A Little Sparkle

2015-12-02 23.03.09

 

I’m one of those people who enjoys occasionally just wandering a hardware or big box store and seeing what cool stuff they have. Laugh all you want, yet know I find great ideas and improvements for my home and some interesting things to learn more about. Better yet, I’m seeing more and more “better options” everyday – water-efficient fixtures, home technology and control systems, low or no toxic adhesives, paints and stains, energy-efficient appliances and lights, and more.

As I wandered one day this week, I realized I did not have lights for my Christmas tree. OK, let me backup a bit.  I’ve been in my condo 3 years now and I’ve had 2 smaller trees on my fireplace hearth and little tabletop trees, yet I had not had a full-sized tree  My daughter helped me figure out a way we could fit one in this year and I just purchased one.   It likely comes as no surprise that I wanted LED lights for m ynew tree…so to the Christmas section I went.

Many, many choices for a little sparkle for my tree.  I figured by now, most holiday lights would be LED.Surprisingly, there are still lots of traditional lights available and they did cost less than LEDs.  Just the prospect of never again searching for the one light bulb that takes down my entire strand of lights is enough for me to always buy LED holiday lights from now on (or at least until something better comes along).  To my delight there were many choices of LEDs in different sizes, shapes and colors.   I finally choose a set of crystal-looking medium sized bulbs.  I can’t wait to get my tree up and see how they look!

I choose LED lights and if you are in the market for holiday lights, consider LEDs this year:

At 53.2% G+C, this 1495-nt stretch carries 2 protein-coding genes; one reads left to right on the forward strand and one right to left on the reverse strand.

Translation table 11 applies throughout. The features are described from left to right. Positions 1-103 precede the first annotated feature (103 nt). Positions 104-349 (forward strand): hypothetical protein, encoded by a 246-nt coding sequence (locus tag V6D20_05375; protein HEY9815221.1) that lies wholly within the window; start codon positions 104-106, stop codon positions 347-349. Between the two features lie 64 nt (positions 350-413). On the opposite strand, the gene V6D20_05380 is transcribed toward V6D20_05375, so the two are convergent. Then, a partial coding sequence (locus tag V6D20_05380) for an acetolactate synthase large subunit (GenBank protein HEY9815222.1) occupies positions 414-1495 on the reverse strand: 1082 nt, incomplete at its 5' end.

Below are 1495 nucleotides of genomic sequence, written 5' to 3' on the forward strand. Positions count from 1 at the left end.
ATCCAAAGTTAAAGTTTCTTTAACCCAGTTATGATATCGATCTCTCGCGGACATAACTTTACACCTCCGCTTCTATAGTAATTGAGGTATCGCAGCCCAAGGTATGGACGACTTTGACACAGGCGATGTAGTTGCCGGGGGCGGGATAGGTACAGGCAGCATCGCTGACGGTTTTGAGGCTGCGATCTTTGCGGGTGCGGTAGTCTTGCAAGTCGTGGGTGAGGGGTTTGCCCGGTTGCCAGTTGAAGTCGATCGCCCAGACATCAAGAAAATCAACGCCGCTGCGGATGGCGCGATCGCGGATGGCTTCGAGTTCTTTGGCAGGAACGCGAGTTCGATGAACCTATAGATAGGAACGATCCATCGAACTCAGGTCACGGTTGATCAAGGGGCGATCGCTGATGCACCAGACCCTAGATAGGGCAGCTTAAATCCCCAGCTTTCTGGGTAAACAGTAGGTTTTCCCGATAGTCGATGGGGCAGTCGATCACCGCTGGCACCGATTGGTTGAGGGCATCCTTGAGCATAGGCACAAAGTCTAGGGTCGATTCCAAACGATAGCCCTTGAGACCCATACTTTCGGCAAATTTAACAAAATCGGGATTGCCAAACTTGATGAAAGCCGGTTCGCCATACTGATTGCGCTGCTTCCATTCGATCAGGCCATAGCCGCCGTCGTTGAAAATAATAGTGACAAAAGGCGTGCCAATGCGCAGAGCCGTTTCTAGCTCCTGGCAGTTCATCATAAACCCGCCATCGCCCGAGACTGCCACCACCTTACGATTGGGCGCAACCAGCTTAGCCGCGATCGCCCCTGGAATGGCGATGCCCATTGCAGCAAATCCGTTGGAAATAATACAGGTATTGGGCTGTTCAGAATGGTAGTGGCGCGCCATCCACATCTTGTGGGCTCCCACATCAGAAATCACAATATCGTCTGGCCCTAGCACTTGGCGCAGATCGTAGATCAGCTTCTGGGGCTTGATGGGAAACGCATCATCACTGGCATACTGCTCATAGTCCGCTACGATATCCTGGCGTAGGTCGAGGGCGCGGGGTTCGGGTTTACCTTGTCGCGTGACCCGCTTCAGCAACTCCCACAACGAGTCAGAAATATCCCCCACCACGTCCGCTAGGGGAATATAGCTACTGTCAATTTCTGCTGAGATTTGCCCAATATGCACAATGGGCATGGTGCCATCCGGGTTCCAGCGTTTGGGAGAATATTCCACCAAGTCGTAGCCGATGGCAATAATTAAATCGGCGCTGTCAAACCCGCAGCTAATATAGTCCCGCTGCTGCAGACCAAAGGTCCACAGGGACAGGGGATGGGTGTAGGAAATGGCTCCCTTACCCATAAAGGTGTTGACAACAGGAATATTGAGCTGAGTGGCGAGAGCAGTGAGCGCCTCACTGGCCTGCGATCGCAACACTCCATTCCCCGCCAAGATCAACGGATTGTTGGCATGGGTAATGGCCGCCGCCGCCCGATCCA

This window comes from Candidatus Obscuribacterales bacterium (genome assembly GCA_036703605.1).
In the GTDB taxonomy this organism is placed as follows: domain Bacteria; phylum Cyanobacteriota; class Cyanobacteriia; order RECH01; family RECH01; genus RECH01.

• They last a really long time, which means fewer replacements and a better investment per
    holiday season.  The ones I just bought will last up to 25,000 hours or about 15 holiday seasons.
  • They use a tiny fraction of the electricity compared to traditional lights.  I bought Energy Star
    lights and they will use about 80% less electricity than traditional holiday lights.
  • A lot of strands can be connected together if needed.  Since they use a lot less electricity, more
    of them can be on the same circuit.  BE SURE to check the number of strands or total wattage
    needed for all the connected strands and the size of the circuit. Consult a professional if you are
    unsure.

If you have holiday lights that no longer work, they are easily recycled in most cities.  Check the internet for locations near you.  I’d love to hear about how you are adding a little sparkle with LED holiday lights in the comment section.
To learn more about holiday lighting tips, visit HomeNav blogs LED Holiday Fun & Energy Efficient and Holiday Lighting Resources for your Home.

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